unless providing to a charitable class, e.g., lowincome folks
If close down, have to donate to another tax
exempt organization
Need to get approval from Attorney General
4) No Advocacy for/against a
Candidate or Legislation
Any level of political activity will increase likelihood of 1023 rejection or IRS audit
Section 501(c)(3) organizations are prohibited from directly or indirectly participating
in, or intervening in, any political campaign on behalf of (or in opposition to) any
candidate running for public office. The prohibition applies to all campaigns (federal,
state and local level)
inviting a political candidate to make a campaign speech at an event hosted by the
using the organization's funds to publish materials that support (or oppose) a candidate
donating money from the organization to a political candidate
any statements by the organization's executive director, in his or her official capacity, that
support a candidate
Lobbying is separate from political activity
Not-mention to limit free speech
Section 501(c)(3) organizations may engage in some activities to promote voter
registration, encourage voter participation, and provide voter education
II. Getting Into the Game:
How to Obtain Tax Exempt
Options for Obtaining Tax-Exempt Status
1 - Set up a Fiscal Sponsorship Arrangement with
an Existing Tax Exempt Non-Profit
2 - Form a Non-Profit Corporation and Apply to the
IRS for Recognition
Option 1: Fiscal Sponsorship
Many non-profit organizations are not themselves tax exempt:
instead, they affiliate with an existing tax-exempt organization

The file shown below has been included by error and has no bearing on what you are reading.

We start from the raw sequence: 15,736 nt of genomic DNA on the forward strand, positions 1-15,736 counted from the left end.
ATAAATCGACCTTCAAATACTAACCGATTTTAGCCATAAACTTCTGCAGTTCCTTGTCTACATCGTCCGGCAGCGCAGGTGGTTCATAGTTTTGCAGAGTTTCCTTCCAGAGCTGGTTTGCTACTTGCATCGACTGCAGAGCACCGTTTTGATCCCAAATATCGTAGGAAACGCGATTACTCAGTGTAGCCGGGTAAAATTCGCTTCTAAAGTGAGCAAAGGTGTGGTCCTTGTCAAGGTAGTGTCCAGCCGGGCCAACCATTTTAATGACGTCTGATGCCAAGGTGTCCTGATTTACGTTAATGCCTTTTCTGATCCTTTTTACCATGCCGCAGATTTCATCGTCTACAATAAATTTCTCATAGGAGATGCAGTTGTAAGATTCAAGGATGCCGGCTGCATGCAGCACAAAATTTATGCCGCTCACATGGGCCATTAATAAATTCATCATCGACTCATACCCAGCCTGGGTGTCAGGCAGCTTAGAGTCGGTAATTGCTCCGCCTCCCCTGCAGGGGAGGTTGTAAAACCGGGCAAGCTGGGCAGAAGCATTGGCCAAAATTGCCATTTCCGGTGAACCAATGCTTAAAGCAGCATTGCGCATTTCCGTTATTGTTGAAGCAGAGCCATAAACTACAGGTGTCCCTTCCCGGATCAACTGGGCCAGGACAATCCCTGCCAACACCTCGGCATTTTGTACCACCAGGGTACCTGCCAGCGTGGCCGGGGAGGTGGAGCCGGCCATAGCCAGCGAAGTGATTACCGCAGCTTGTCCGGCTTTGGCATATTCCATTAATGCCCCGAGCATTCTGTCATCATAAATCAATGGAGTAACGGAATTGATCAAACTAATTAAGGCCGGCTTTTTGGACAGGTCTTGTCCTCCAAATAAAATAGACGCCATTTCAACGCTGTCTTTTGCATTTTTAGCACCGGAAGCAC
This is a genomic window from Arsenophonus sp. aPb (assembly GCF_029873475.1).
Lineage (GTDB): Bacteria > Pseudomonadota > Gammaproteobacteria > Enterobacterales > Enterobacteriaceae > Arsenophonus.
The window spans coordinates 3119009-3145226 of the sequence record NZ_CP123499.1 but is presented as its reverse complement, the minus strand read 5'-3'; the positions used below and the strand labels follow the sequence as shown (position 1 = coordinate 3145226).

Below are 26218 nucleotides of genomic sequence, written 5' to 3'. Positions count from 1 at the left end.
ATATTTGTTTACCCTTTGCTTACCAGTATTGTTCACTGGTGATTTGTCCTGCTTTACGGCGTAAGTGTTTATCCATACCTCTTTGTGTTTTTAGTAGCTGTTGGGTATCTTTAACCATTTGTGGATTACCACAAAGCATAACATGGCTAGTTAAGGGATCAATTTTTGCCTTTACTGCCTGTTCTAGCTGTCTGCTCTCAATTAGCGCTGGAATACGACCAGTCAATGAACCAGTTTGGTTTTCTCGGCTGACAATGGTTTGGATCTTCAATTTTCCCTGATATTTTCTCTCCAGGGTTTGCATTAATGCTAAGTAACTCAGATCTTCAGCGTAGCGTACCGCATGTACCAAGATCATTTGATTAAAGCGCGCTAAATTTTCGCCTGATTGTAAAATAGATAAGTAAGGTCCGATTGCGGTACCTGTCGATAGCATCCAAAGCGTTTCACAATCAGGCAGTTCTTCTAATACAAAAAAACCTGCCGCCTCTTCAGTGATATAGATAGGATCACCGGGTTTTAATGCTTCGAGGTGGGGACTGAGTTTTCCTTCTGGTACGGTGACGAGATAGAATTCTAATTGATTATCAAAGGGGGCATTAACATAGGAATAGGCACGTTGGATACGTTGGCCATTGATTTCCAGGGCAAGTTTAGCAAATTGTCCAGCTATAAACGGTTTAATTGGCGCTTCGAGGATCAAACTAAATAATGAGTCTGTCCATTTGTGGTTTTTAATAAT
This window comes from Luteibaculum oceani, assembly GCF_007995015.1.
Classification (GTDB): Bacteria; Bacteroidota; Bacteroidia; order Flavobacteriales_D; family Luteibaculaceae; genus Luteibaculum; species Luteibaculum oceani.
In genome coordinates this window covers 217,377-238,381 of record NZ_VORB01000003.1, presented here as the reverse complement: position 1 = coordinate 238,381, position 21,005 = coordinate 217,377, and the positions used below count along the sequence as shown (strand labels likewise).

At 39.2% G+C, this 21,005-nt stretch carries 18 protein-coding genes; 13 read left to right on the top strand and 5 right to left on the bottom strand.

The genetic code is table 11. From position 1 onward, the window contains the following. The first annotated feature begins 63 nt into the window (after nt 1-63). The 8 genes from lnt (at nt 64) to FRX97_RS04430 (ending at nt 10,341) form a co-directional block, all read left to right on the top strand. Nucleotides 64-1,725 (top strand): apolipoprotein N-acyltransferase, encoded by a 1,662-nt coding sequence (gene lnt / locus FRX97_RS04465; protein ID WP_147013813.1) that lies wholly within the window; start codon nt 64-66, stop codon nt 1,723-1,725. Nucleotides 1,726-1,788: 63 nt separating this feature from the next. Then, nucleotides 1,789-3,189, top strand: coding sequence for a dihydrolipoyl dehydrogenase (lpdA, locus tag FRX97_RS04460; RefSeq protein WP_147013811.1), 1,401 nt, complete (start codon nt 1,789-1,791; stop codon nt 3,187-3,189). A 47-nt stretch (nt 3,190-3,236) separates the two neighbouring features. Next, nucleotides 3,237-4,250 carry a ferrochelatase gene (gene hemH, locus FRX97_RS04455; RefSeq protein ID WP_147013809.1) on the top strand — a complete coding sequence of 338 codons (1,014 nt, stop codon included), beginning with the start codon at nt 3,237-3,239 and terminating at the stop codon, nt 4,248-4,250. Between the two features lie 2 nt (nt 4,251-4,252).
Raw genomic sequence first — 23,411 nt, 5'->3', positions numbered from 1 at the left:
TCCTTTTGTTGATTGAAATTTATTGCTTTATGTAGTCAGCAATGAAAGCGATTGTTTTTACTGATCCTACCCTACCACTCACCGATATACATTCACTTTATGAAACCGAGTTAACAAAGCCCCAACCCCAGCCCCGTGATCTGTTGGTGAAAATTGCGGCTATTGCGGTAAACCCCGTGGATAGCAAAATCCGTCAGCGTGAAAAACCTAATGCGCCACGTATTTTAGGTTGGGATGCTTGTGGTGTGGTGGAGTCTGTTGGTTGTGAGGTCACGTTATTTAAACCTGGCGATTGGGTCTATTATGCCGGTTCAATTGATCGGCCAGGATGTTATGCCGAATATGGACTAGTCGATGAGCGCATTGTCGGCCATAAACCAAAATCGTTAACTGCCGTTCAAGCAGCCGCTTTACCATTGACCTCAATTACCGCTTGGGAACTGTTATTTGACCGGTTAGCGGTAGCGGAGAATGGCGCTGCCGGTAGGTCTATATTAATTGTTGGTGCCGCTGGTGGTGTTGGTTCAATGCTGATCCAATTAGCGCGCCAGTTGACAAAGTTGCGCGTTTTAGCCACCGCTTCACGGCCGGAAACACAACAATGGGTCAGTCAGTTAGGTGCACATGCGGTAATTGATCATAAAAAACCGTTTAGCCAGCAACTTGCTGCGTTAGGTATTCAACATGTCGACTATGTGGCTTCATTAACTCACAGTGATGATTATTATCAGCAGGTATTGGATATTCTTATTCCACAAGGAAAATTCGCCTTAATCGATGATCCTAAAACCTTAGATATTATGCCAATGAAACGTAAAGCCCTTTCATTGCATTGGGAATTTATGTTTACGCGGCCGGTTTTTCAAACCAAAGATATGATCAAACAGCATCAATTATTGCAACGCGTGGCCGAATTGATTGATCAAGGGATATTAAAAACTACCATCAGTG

The non-profit organization doesn’t have to be incorporated
The non-profit DOES have to further the sponsor’s exempt purposes
Requires a written fiscal sponsorship agreement
Fees normally based on revenues
How it works:
1. Non-exempt non-profit
arranges a grant or
2. Grantor Donor pays the
$$ to the Sponsor on nonexempt’s behalf
3. If giving the $$ to the nonexempt would further the
Sponsor’s purposes, then the
Sponsor grants the $$ to the
non-exempt organization.
5. Sponsor reports the $$
on its tax return (nonexempt doesn’t file a
4. Sponsor has discretion
NOT to grant the $$ (can’t
just be a conduit)
6. Sponsor may provide
other supportive services
to non-exempt (e.g.,
Option 2: Forming a Tax Exempt
Non-Profit Organization in CA
Form the Legal Entity – Usually a Corporation
File Articles of Incorporation with Sec. of State -$30
Must contain “magic” language for 501(c)(3) exemption
- Convene the first meeting of the Board
Board approves Bylaws to govern the Corporation
Additional filings: Secretary of State, Attorney General
Charities Bureau, State tax exemption form
Apply for Federal Tax Exempt Status…
Guidelines for Non-Profit Articles
Government Required:
Other Provisions:
 Limitation on Damages
Boilerplate language
 Decision regarding membership
Specific description of Purposes
 Limiting Corporate Existence
Contact for service of process
IRS Boilerplate
 Creating Special Board
Quorum/Voting Requirements
“No activities not permitted”
“No private inurement”
“No campaigning”
Dissolution language
Signed by Incorporator
 Initial Directors
 Indemnification Language
IRS Application and Process
For Finding Forms and Doing Research:
IRS website:
Publication 557
Form 1023 and Form 1023 EZ Instructions
If filed Within 27 months of incorporation:
- Tax Exempt Status will go back to date of
If filed Late
- Tax Exempt Status starts as of Application Filing
$850 usually, 400 if low-income Organization
IRS Forms: 1023 or 1023 EZ
Any organization may use IRS Form 1023 to apply for exemption from
federal income tax under section 501(c)(3)
Some organizations can use a streamlined version, IRS Form 1023
- Eligibility to use 1023 EZ depends on certain criteria:
The organization projects that annual gross receipts over the next three
years will not exceed $50,000
Annual gross receipts have not exceeded $50,000 in any of the past three
Total assets of the organization do not exceed $250,000
The organization is not formed under the laws of a foreign country
The organization is not organized as an LLC
The organization is not a successor of a for-profit entity
… and other critieria found in the Form 1023 EZ-Eligibility Worksheet
IRS Form 1023 EZ
Identification information
Check the box regarding:
Organizational Structure
Corporation, Unincorporated Association, Trust
Date of formation